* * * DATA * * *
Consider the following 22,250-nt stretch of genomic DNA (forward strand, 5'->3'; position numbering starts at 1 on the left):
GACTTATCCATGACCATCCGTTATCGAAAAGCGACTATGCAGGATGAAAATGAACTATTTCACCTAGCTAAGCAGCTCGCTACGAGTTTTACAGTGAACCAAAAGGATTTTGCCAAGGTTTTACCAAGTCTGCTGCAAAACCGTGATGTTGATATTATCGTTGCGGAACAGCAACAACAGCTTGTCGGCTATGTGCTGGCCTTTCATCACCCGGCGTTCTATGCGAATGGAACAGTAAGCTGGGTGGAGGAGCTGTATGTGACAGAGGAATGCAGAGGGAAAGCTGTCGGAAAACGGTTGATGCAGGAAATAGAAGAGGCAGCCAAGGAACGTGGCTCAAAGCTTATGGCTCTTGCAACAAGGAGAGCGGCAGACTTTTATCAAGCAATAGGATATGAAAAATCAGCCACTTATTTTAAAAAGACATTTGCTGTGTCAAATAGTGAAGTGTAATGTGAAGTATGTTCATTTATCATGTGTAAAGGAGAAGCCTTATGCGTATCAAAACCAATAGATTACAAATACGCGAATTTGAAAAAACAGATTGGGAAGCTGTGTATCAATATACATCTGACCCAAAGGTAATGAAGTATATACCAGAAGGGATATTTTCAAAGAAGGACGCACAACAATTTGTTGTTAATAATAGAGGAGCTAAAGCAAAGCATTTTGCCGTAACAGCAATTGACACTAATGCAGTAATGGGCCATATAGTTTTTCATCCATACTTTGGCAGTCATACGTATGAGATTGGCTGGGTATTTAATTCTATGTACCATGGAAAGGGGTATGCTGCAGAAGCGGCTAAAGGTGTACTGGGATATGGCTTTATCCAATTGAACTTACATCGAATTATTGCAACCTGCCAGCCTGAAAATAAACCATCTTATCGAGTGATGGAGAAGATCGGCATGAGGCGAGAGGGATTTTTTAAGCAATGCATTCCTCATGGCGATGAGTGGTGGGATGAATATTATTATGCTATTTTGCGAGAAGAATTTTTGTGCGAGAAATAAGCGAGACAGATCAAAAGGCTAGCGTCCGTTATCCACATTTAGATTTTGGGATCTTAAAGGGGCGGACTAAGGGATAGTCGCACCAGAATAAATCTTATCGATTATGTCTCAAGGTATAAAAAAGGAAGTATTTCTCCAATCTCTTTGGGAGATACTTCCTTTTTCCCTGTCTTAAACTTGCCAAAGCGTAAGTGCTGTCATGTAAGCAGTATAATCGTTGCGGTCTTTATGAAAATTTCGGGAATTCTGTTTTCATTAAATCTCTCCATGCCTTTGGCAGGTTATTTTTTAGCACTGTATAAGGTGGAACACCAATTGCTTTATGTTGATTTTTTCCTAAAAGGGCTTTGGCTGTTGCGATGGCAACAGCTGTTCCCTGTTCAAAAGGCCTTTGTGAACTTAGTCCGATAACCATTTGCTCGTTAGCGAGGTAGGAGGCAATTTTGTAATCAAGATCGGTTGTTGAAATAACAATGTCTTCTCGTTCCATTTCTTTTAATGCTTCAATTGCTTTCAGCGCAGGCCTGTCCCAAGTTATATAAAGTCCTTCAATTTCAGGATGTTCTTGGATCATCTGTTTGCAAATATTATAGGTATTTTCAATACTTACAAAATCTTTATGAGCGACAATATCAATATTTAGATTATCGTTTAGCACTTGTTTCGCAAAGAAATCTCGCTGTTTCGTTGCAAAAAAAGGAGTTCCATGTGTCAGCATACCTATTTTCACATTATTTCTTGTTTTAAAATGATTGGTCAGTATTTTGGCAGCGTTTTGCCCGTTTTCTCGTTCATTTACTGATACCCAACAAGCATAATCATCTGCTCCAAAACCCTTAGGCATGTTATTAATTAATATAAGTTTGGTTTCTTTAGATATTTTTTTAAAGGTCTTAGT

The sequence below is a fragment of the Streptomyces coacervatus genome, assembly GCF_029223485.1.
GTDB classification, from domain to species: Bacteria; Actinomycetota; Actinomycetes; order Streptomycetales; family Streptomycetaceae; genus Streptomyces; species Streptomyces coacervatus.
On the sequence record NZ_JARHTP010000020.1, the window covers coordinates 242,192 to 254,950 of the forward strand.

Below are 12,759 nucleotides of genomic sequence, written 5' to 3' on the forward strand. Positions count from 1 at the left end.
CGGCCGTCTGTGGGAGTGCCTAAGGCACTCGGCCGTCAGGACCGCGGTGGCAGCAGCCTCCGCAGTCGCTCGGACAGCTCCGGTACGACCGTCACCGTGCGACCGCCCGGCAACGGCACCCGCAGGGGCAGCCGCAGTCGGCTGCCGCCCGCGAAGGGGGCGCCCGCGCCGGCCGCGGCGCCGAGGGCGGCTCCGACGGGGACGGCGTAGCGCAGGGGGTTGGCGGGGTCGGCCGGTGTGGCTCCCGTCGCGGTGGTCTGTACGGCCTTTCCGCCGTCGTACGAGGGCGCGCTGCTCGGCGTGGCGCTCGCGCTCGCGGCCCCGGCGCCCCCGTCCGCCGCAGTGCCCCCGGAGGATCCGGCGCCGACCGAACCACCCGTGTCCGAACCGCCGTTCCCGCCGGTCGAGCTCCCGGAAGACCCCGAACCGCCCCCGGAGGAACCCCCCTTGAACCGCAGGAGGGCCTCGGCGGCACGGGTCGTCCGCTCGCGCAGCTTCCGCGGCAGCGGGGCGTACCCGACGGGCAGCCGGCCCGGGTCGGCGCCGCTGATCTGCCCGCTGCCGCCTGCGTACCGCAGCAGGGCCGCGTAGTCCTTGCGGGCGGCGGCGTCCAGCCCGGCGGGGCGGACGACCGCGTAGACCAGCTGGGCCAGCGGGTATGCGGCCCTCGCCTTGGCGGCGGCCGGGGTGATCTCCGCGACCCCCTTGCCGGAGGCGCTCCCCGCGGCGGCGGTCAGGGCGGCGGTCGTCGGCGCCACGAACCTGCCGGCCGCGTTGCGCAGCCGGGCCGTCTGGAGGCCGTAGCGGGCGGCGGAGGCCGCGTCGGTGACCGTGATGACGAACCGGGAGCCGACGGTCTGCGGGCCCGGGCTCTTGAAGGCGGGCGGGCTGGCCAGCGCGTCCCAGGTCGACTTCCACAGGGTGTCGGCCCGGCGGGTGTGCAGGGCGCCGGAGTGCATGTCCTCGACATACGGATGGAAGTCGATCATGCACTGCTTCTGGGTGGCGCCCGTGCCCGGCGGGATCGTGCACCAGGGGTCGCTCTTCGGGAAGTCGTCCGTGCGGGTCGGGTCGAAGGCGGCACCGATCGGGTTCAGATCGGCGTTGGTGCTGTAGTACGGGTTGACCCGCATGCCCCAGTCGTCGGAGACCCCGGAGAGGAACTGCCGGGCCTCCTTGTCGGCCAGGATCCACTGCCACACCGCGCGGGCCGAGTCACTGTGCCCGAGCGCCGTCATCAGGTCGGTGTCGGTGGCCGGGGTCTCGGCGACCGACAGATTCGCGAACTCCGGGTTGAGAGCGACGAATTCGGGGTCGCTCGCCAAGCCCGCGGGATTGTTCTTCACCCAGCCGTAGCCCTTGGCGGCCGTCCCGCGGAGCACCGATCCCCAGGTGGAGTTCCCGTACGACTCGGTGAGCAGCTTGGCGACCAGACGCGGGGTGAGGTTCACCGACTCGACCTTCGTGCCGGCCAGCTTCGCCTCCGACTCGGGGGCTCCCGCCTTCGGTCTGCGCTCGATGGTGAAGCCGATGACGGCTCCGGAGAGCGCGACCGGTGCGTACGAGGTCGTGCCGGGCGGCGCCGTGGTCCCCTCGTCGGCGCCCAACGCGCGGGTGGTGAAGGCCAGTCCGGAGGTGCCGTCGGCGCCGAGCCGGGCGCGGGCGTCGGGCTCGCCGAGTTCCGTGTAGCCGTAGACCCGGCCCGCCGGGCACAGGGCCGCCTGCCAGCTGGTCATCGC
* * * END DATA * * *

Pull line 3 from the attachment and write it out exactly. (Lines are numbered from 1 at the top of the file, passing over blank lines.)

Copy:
The sequence below is a fragment of the Streptomyces coacervatus genome, assembly GCF_029223485.1.